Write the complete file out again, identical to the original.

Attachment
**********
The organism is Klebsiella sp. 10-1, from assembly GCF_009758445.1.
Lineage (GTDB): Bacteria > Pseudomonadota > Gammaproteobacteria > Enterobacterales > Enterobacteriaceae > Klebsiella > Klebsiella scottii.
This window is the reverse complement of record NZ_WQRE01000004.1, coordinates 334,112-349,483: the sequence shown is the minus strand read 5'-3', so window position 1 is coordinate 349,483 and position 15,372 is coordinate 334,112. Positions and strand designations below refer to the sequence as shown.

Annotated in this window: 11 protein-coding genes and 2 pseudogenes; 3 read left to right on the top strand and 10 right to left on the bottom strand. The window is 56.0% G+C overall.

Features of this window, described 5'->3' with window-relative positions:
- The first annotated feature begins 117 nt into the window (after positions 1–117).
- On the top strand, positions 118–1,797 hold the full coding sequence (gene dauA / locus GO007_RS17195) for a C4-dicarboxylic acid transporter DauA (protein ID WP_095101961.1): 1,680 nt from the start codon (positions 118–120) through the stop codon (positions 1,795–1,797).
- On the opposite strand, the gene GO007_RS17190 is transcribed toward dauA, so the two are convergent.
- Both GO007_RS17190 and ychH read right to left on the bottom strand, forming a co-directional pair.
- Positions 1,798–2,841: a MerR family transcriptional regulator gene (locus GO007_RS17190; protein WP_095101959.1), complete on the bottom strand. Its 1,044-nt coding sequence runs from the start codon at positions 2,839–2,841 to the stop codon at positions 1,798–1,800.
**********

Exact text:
The organism is Klebsiella sp. 10-1, from assembly GCF_009758445.1.
Lineage (GTDB): Bacteria > Pseudomonadota > Gammaproteobacteria > Enterobacterales > Enterobacteriaceae > Klebsiella > Klebsiella scottii.
This window is the reverse complement of record NZ_WQRE01000004.1, coordinates 334,112-349,483: the sequence shown is the minus strand read 5'-3', so window position 1 is coordinate 349,483 and position 15,372 is coordinate 334,112. Positions and strand designations below refer to the sequence as shown.

Annotated in this window: 11 protein-coding genes and 2 pseudogenes; 3 read left to right on the top strand and 10 right to left on the bottom strand. The window is 56.0% G+C overall.

Features of this window, described 5'->3' with window-relative positions:
- The first annotated feature begins 117 nt into the window (after positions 1–117).
- On the top strand, positions 118–1,797 hold the full coding sequence (gene dauA / locus GO007_RS17195) for a C4-dicarboxylic acid transporter DauA (protein ID WP_095101961.1): 1,680 nt from the start codon (positions 118–120) through the stop codon (positions 1,795–1,797).
- On the opposite strand, the gene GO007_RS17190 is transcribed toward dauA, so the two are convergent.
- Both GO007_RS17190 and ychH read right to left on the bottom strand, forming a co-directional pair.
- Positions 1,798–2,841: a MerR family transcriptional regulator gene (locus GO007_RS17190; protein WP_095101959.1), complete on the bottom strand. Its 1,044-nt coding sequence runs from the start codon at positions 2,839–2,841 to the stop codon at positions 1,798–1,800.